The tumor growth ratio was defined as the ratio of the tumor volumes of the 2nd and 1st time points, and was calculated for each two consecutive time points (Figure 6B). We noted that the most significant inhibition of tumor growth progression occurred within the first three days; The tumor growth ratio decreased from 2.3 to 1.9 and 1.74, respectively, for 0.6 and 1.4-MPa MB-FUS exposure (Figure 6B). No reduction in the tumor growth ratio was observed for 0.6 or 1.4-MPa FUS without MBs. These data suggested that MB-FUS-exposure resulted in an antitumor effect mainly within the initial 72 hours after treatment.
Microbubble-enhanced FUS exposure provides local modulation of the immune environment
The significant reduction in tumor progression by 1.4-MPa MB-FUS prompted us to investigate possible immunological changes in the tumor microenvironment at different time points. First, we investigated a possible correlation between tumor progression (Figure 6) and TIL infiltration into the tumor regions. Typical flow cytometric analyses using different FUS exposure parameters are shown in Figure 7, and cell percentages are shown in Figure 8. The infiltrating CD4+CD8+ cells, representing cytotoxic T lymphocyte (CTL) subgroups, were significantly increased with 1.4-MPa MB-FUS (p < 0.05). Exposure to 0.6-MPa MB-FUS also showed an average increase in CTLs but without statistical significance. On the other hand, CD117+FecR1a+ TILs, representing the Mast cells subgroups, underwent a remarkable population drop for both 0.6- and 1.4-MPa MB-FUS exposure.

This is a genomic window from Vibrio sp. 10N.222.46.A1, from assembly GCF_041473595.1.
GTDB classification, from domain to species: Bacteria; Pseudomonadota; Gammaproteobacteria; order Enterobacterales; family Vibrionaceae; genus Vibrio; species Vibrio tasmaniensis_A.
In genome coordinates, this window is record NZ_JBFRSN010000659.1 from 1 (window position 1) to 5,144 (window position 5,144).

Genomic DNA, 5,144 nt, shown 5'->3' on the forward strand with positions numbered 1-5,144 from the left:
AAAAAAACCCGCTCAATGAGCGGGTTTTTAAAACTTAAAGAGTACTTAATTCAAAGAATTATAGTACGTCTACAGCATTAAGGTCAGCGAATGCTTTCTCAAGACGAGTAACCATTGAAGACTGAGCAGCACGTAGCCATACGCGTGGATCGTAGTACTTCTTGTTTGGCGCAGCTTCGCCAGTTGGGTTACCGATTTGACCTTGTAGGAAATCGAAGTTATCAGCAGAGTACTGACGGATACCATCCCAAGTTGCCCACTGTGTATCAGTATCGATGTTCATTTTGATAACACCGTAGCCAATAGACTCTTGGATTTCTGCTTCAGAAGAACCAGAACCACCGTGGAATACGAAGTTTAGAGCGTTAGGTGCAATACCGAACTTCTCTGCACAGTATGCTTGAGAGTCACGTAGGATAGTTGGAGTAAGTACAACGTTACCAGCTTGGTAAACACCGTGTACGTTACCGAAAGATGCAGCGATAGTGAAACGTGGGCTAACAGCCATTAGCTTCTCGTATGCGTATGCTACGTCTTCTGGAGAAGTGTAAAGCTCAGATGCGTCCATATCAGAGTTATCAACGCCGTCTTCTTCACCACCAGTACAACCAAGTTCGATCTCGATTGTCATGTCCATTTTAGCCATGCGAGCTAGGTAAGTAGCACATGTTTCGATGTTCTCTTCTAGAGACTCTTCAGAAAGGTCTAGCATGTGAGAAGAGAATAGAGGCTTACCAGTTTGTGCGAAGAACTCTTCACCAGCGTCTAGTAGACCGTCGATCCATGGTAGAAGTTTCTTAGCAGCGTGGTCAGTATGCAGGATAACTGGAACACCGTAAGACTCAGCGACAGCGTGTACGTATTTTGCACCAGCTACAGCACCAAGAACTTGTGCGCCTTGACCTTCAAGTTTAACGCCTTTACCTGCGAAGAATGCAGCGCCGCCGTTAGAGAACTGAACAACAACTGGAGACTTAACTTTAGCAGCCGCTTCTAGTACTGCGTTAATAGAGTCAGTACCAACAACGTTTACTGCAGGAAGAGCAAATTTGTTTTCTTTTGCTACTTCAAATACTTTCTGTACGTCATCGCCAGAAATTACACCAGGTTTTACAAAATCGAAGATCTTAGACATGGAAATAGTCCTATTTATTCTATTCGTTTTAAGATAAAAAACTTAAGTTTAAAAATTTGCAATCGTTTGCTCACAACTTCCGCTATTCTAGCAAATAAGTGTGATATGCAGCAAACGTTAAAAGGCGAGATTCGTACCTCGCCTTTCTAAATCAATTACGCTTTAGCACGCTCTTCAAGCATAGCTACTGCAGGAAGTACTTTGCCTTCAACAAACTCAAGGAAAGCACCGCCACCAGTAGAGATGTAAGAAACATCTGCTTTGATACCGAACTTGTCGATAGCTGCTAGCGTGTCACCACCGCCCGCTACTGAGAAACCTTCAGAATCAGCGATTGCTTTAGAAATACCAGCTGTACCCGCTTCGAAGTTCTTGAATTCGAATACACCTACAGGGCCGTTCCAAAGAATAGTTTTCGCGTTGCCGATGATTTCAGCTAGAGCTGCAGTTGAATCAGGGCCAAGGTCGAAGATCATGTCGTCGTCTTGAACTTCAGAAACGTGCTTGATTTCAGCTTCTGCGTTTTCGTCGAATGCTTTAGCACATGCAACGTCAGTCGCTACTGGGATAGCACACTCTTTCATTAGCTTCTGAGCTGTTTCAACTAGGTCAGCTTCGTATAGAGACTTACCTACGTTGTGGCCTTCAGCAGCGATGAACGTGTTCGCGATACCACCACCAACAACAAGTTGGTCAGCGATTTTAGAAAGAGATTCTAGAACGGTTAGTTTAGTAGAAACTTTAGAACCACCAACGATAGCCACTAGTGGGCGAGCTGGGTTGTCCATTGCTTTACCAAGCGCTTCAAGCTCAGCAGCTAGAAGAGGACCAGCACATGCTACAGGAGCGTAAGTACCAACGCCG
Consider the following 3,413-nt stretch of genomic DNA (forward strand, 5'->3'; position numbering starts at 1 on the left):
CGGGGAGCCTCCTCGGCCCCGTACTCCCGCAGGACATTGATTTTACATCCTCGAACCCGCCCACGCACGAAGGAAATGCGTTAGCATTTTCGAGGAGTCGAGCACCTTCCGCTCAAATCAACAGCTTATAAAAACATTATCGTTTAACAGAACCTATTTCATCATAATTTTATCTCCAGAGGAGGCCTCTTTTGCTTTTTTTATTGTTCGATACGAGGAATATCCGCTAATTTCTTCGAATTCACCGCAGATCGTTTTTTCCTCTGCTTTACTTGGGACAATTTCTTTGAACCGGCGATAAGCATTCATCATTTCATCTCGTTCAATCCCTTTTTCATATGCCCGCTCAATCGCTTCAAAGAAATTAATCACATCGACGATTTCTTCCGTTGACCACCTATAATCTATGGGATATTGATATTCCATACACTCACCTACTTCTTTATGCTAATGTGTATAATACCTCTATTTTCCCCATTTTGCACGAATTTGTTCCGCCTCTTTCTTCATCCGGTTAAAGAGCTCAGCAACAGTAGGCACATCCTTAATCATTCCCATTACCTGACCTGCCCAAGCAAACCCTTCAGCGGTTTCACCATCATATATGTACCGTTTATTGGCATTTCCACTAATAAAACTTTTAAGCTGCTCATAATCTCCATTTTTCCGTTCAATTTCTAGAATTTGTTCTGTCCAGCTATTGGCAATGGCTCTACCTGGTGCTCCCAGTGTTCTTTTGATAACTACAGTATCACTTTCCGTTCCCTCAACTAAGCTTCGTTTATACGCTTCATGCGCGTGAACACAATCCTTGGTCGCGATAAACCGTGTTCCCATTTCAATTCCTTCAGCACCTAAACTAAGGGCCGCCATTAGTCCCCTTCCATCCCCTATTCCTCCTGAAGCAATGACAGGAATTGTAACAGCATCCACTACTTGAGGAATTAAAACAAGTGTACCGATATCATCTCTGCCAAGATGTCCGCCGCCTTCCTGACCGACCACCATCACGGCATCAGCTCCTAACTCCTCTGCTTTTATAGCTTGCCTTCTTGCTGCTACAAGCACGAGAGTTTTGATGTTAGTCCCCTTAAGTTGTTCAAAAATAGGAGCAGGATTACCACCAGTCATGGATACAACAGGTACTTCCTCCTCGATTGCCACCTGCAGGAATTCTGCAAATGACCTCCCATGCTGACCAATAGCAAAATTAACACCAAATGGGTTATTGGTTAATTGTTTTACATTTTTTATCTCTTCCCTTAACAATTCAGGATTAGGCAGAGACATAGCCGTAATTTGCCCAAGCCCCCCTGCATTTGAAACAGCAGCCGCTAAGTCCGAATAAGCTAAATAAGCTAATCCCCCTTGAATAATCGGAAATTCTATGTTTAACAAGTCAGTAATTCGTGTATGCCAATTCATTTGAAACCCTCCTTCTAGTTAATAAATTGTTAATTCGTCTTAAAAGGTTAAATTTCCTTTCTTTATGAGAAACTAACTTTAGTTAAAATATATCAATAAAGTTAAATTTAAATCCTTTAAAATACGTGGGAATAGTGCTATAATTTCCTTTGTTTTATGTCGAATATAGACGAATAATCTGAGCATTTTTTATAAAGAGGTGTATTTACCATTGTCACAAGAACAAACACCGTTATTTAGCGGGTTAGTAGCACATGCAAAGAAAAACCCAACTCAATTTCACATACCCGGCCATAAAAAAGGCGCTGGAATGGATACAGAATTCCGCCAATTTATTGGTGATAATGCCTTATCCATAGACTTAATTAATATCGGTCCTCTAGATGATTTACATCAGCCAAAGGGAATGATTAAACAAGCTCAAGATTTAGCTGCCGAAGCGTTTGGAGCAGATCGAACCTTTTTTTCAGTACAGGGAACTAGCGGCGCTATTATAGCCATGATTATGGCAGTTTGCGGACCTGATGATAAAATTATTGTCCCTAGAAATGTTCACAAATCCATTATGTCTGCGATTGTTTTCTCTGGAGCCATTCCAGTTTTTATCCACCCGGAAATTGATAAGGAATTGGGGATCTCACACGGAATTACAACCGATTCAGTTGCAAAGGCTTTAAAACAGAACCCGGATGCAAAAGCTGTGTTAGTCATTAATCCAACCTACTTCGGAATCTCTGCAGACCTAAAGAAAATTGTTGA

Next, since control of tumor progression was most profound in the acute stage, we investigated TIL infiltration at one or three days after FUS exposure in the control and 1.4-MPa MB-FUS groups. A typical flow cytometric analysis showing changes in the cell populations of untreated and 1.4-MPa MB-FUS treated groups one day after FUS exposure is presented in Figure 9. The percentages of different cells within the untreated control group and the 1.4-MPa MB-FUS treated group were compared on days 1, 3 and 18 (Figure 10). The percentage of Treg cells (CD4+Foxp3+T cells) in the tumor microenvironment was similar at different time points (Figure 10A). In contrast, the percentage of non-Treg cells (CD4+Foxp3-T cells) underwent a temporal surge within 24 hours after MB-FUS exposure, and then decreased to a level similar to the control group on day 3 and 18 (Figure 10B). Furthermore, the percentage of CD8+ cells gradually increased over time in the treated group compared to the control (Figure 10C). Interestingly, the percentage of mast cells showed an abrupt initial increase on day one but a decrease on days 3 and 18 (Figure 10D).